Saturday, June 03, 2006

Pursuits that are never trivial

Pursuits that are never trivial


Robert L. Fielding

The famous board-game – ‘Trivial Pursuits’ is based on general knowledge questions about  what some call ‘trivia’.  Winning the game means knowing the answers to a lot of questions – that and luck – an essential element in any game.

The word ‘trivial’ derives from the word for a crossroads, which is where folk used to meet to discuss important matters of the day: the cost of soap-flakes, cures for warts, and life in general.

Discussion (examination by argument, debate, conversation, plus, more anciently – consuming food and drink with leisurely enjoyment) presupposes some common knowledge between those in the discussion.  

More specialized knowledge becomes the common variety through discussion and then sometimes becomes assimilated into everyday conversation, which, according to Sir Walter Scott is defined and explained like this:

     ‘Conversation is but carving;
               Give no more to every guest
               Than she is able to digest;
               Give her always of the prime
               And but little at a time;
               Carve to all, but not enough,
               Let them neither starve nor stuff.
               And that each may have its due,
               Let your neighbour carve for you.’

Discussion and debate can sometimes require more formal ways of turn-taking than casual conversation does, but talking, if it is done along the guidelines poetically suggested above, is the way friendships are made, knowledge is disseminated and consensus reached – it is the way cultures survive and continue to grow.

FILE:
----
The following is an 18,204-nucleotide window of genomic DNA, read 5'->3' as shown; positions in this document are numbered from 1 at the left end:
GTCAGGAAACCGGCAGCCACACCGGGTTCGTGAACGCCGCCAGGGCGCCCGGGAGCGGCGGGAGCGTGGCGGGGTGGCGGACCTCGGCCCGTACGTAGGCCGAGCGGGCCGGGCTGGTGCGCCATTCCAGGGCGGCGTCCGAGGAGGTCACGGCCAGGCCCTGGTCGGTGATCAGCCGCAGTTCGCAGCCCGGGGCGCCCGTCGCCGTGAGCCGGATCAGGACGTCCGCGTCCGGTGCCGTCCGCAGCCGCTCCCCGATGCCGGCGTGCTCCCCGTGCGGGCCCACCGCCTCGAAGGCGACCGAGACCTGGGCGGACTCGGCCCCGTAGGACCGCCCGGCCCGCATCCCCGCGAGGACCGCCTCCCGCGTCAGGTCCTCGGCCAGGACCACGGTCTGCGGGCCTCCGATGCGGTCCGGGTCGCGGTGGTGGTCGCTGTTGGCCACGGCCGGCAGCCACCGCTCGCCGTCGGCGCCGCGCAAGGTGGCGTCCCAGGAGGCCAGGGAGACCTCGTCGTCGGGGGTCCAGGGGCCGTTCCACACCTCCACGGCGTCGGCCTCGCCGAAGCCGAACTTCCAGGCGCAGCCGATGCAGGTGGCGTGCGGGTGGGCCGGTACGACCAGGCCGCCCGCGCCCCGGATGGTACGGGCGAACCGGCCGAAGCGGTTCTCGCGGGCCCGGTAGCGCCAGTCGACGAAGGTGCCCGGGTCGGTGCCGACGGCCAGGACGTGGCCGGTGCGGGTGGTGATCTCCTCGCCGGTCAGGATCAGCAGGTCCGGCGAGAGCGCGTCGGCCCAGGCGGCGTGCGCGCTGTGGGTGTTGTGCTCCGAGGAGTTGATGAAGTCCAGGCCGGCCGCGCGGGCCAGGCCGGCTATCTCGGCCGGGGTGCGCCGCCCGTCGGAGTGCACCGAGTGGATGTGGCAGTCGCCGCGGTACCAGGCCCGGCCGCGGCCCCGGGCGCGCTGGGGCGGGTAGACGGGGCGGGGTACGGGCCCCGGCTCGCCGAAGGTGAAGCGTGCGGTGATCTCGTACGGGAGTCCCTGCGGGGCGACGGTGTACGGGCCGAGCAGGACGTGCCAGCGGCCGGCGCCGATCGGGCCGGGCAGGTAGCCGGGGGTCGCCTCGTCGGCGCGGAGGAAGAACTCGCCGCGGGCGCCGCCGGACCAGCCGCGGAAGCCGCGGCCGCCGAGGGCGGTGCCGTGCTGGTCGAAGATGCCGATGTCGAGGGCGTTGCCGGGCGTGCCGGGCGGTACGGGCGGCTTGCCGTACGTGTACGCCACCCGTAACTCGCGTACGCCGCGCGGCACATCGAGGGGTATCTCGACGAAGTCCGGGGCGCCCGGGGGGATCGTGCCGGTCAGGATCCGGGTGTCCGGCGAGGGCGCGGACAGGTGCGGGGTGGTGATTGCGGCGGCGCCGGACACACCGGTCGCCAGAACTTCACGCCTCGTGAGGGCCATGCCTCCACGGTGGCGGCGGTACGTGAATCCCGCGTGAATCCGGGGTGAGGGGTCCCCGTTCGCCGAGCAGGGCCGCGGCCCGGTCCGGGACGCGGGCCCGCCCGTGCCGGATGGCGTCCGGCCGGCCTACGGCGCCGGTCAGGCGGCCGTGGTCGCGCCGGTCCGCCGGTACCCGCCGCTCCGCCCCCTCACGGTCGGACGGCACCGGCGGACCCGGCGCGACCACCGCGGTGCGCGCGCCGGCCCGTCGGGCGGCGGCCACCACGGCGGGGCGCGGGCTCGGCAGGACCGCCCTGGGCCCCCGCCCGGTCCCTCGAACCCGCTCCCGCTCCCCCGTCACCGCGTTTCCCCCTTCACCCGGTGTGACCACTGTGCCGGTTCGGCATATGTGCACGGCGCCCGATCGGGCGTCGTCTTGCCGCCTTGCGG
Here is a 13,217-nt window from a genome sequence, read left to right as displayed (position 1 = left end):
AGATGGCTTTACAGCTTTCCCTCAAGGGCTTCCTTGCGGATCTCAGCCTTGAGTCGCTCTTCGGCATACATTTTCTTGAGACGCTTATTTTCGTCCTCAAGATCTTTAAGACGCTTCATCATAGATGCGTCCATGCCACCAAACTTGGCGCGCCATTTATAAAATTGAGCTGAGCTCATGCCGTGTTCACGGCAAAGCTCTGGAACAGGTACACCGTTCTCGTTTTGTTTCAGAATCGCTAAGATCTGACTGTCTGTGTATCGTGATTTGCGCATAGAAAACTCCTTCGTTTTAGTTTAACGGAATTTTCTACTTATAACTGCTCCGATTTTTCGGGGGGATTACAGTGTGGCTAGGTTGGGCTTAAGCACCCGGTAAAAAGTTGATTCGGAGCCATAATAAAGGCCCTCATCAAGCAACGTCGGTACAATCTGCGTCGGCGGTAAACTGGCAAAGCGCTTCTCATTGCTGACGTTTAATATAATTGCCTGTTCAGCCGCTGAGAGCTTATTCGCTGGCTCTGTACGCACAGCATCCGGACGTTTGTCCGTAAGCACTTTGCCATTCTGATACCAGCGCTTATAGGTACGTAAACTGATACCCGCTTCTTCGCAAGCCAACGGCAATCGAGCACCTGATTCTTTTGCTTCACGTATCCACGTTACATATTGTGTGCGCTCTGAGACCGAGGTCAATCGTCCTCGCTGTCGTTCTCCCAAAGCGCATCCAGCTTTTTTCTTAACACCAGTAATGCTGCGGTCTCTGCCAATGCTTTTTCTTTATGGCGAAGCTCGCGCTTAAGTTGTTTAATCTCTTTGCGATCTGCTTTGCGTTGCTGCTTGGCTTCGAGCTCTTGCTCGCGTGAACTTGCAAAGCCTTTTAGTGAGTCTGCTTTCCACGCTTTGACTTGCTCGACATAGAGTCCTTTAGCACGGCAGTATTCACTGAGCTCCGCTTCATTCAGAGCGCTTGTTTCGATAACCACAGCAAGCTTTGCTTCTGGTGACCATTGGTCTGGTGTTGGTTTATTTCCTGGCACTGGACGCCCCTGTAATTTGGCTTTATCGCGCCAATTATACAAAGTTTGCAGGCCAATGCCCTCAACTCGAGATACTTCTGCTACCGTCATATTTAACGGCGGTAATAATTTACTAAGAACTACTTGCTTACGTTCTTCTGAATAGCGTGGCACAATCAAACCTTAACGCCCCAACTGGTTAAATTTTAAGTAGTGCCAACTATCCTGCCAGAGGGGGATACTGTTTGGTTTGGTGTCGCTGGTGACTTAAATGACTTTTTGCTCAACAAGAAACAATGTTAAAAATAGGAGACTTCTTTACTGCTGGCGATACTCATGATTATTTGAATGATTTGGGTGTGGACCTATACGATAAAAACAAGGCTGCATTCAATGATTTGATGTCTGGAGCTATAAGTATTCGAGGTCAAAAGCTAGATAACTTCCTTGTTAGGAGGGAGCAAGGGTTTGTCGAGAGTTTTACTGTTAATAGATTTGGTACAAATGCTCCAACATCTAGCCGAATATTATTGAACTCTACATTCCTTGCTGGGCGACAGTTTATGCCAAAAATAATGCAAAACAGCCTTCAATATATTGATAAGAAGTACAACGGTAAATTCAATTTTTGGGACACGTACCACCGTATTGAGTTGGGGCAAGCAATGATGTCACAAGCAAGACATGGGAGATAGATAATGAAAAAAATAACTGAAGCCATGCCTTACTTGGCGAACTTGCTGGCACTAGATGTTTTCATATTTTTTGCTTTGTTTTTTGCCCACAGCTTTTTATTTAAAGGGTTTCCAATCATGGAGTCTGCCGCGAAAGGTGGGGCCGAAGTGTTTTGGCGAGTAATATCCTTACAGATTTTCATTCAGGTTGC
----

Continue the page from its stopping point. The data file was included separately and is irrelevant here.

The writer George Orwell once famously said that a newspaper was a nation talking to itself.  I wonder what he would make of the Internet – the worldwide web.

With the advent of the ‘information super-highway’ topics for debate and discussion have opened up until it seems as if any area of knowledge can become generally known.

But is that true, and do people discuss a wider range of subjects than they did before we had the Internet?  The topics people discuss are and always will be those that are most relevant to their lives – issues surrounding the current affairs of the day, money, work, and family, as well as a panoply of others that cluster around those in similar situations, living in similar circumstances, and working in similar fields of employment.

The world has become a ‘global village’, they say.  But has it?  We can find out much more about others than was ever possible, but that still doesn’t mean we always do so in any meaningfully useful way, does it.

A surfeit of information doesn’t necessarily go hand in glove with a wish to acquire that information, at least not in any informal sense.  Of course, the adage that says that knowledge is power is still true, with the additional clause that information also equates with power.

Organizationally, there has probably always been a need for information.  The difference with the advent and advance of the Internet is that it is now possible to access much more information than previously, and from wider and wider sources, much more quickly.

The part the individual plays in this is still crucial though.  For now, instead of going to the actual crossroads to meet and discuss, to find out things as well as being a source of knowledge, we go to the global crossroads; the Internet, to exchange ideas and further our knowledge of the world around us.

Calling the Internet trivial only makes sense when referring it as a crossroads most of us come to every day of our lives to gain access to information from it.
574 words

Robert L. Fielding


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